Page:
Welcome to the Stanford Tectonic Geomorphology Laboratory (STGL), headed by George Hilley. Our research interests focus on understanding topographic construction in the context of geomorphic surface transport processes and tectonic deformation. We use a combination of detailed field studies, analytical and numerical models, and laboratory measurements to understand how landscapes evolve in different tectonic, climatic, and geologic environments. Our research spans a broad range of topics that cover various geographical regions, from studies of deformation and erosion in Tibet and Kurdistan, to detailed landform-scale studies along the San Andreas Fault. Please feel free to visit our list of active projects under the "Research" portion of this website to see the variety and scope of projects in which we are currently engaged.
The STGL offers a program that emphasizes Quaternary geologic mapping skills, laboratory analysis skills that help constrain erosional process rates, and numerical and analytical modeling skills. Specifically, we use observations of tectonic and erosional processes in specific environments to build conceptual models of how these processes operate. Next, by casting these models in a quantitative framework, detailed field and laboratory measurements that constrain the distribution of erosional processes and their rates may be used to test these models. Once these processes are understood, the specific knowledge obtained from detailed studies can then be extrapolated to understand how these processes may be affected by differing tectonic, climatic, and geologic conditions, and how these processes, in turn, shape the topography of tectonically active regions. A staple of our research is the use of Geographic Information Systems, remote sensing applications, and geostatistical methods.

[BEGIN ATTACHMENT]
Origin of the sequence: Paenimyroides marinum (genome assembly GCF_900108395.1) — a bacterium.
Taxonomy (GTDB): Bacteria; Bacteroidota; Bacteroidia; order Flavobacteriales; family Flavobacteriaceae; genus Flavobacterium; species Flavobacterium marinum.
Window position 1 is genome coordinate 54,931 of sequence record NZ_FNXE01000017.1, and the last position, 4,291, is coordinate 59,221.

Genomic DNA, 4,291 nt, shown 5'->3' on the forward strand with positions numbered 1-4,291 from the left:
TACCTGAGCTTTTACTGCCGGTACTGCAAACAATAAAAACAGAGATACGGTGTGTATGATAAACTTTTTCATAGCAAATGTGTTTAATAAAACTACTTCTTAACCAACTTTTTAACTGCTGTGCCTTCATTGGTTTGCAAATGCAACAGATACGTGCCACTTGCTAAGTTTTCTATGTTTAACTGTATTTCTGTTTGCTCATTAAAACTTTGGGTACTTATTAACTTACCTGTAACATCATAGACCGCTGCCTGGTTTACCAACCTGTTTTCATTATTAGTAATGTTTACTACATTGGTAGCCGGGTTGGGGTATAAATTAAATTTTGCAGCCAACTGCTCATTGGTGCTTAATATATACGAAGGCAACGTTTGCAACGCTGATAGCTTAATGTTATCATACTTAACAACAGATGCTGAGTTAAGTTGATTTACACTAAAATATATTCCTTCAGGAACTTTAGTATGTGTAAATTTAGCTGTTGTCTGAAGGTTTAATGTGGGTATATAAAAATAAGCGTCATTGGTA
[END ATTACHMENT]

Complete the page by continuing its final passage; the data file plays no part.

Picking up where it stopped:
Our graduate program consists of a rigorous curriculum of coursework that will prepare students in field and quantitative methods. Coursework provides students with working knowledge in the fields of geomorphology, hydrogeology, and structural geology. In addition, electives in remote sensing/Geographic Information Systems (GIS), geostatistics, and tectonics ensure breadth of knowledge in the core disciplines of tectonic geomorphology. In addition, students will be exposed to state-of-the-art methods in tectonic geomorphology, including LiDAR Airborne Laser Swath Mapping (ALSM-LiDAR) high-resolution Digital Elevation Model (DEM) collection and analysis, and cosmogenic radionuclide dating methods. Our facilities include a set of GIS workstations and numerical servers, as well as a cosmogenic radionuclide sample preparation laboratory. Thus, students graduating from our program will be prepared for a wide range of geoscience careers that demand both strong field and quantitative skills.
If you are interested in applying to the Stanford Geological and Environmental Sciences program to work in the STGL, please contact Dr. George Hilley (email@example.com).